United Tribes NewsNorth Dakota tribes support health care reform
16 September 2009
BISMARCK (UTN) - The five tribes of North Dakota are in support of the health care reform initiatives of President Barack Obama.
The United Tribes of North Dakota Board passed a resolution September 10 urging significant health care reform during the current session of Congress.
The action was passed unanimously by the Sisseton-Wahpeton Oyate, Spirit Lake Tribe, Standing Rock Tribe, Three Affiliated Tribes and the Turtle Mountain Band of Chippewa. Two of the tribes, Sisseton and Standing Rock, are located in both North and South Dakota.
The resolution called on members of the congressional delegations of both Dakotas to support meaningful health care reform.
The President’s proposals will greatly assist Native Americans who do not have access to health care through the Indian Health Service (IHS), said the resolution.
“Sixty percent of American Indians are now living off the reservation,” said David M. Gipp, United Tribes Technical College president. “Generally these people are not able to receive services from the IHS and are falling through the cracks when it comes to health care in America.”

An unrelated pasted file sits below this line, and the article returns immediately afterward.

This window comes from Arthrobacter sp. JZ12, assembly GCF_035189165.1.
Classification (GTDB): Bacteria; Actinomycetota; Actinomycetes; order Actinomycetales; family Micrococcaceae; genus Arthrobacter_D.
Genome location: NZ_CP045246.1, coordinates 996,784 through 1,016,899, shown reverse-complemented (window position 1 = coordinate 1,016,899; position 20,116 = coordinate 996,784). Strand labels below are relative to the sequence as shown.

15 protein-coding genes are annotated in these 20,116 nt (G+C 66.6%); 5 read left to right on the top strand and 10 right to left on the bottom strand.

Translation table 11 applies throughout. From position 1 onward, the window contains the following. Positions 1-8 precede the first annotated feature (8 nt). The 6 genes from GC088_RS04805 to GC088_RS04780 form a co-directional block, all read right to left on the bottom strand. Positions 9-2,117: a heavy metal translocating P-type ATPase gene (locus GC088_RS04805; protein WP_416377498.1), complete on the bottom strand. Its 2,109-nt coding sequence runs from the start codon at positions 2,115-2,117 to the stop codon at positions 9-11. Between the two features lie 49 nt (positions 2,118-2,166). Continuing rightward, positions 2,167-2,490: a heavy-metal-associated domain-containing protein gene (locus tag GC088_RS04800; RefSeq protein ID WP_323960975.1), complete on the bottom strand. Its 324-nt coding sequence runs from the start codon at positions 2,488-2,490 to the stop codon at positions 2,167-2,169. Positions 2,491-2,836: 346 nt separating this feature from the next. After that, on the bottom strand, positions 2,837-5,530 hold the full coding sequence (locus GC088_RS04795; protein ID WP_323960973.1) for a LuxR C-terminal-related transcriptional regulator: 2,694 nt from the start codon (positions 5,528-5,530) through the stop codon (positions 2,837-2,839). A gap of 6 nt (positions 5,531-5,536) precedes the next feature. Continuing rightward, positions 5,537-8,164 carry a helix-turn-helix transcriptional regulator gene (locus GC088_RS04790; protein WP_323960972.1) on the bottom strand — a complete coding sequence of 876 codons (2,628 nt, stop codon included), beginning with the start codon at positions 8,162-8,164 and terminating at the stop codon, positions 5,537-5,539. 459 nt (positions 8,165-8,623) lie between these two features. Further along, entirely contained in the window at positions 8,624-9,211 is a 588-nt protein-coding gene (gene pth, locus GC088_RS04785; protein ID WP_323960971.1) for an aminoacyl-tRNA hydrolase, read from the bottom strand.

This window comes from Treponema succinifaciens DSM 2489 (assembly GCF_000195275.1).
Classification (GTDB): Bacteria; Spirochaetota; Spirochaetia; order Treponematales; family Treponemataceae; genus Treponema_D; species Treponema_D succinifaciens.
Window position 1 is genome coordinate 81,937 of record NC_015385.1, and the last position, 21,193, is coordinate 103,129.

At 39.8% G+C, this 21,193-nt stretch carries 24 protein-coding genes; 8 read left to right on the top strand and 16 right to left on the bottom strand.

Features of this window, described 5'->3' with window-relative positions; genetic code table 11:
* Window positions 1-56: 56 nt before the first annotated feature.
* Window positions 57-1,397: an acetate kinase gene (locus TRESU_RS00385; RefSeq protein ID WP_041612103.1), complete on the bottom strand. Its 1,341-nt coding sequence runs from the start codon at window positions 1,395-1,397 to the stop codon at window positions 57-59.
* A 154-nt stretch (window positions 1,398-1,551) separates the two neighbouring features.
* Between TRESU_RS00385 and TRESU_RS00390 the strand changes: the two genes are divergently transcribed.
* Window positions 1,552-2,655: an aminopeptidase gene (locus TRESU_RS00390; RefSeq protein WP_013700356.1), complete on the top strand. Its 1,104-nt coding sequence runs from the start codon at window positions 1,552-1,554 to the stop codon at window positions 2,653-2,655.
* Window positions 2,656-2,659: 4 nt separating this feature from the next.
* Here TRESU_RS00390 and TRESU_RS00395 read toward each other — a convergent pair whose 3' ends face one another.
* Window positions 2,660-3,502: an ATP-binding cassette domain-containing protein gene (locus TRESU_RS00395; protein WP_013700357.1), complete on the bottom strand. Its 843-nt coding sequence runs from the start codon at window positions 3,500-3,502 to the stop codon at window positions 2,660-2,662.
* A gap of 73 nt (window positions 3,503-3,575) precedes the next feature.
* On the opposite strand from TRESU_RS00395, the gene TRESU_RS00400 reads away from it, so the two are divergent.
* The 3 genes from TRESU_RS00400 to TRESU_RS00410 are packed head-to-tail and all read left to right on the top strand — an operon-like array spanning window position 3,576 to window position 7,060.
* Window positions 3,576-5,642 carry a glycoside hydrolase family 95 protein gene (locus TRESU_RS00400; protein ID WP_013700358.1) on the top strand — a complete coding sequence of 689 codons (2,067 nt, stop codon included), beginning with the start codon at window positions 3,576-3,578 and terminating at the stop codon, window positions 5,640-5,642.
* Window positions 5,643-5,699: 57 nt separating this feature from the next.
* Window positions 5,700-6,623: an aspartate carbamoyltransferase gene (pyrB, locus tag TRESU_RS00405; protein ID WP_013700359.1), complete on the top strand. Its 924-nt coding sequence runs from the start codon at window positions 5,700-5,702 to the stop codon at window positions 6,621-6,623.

The resolution noted that the President’s health care initiatives should be in addition to his efforts to improve health care provided by the IHS.
“Our population is typically at greater health risk for most all diseases and especially diabetes, heart disease and cancer,” said Myra Pearson, Spirit Lake Tribal Chair woman, Fort Totten, ND. “Our need for a better health care system is among the greatest of any population in the country.”
The United Tribes resolution calls on lawmakers to ensure that a continuum of care would be in place for Native Americans between the IHS, public components of the reform legislation, and private health insurance.
Native Americans should be exempt from any individual penalty requirements regarding health insurance that might otherwise be contained in health care reform because of the nation’s trust responsibilities in the treaties, the resolution said.
The resolution was signed by Pearson, chair of the United Tribes board, and Marcus Levings, the board’s secretary/treasurer and chairman of Three Affiliated Tribes.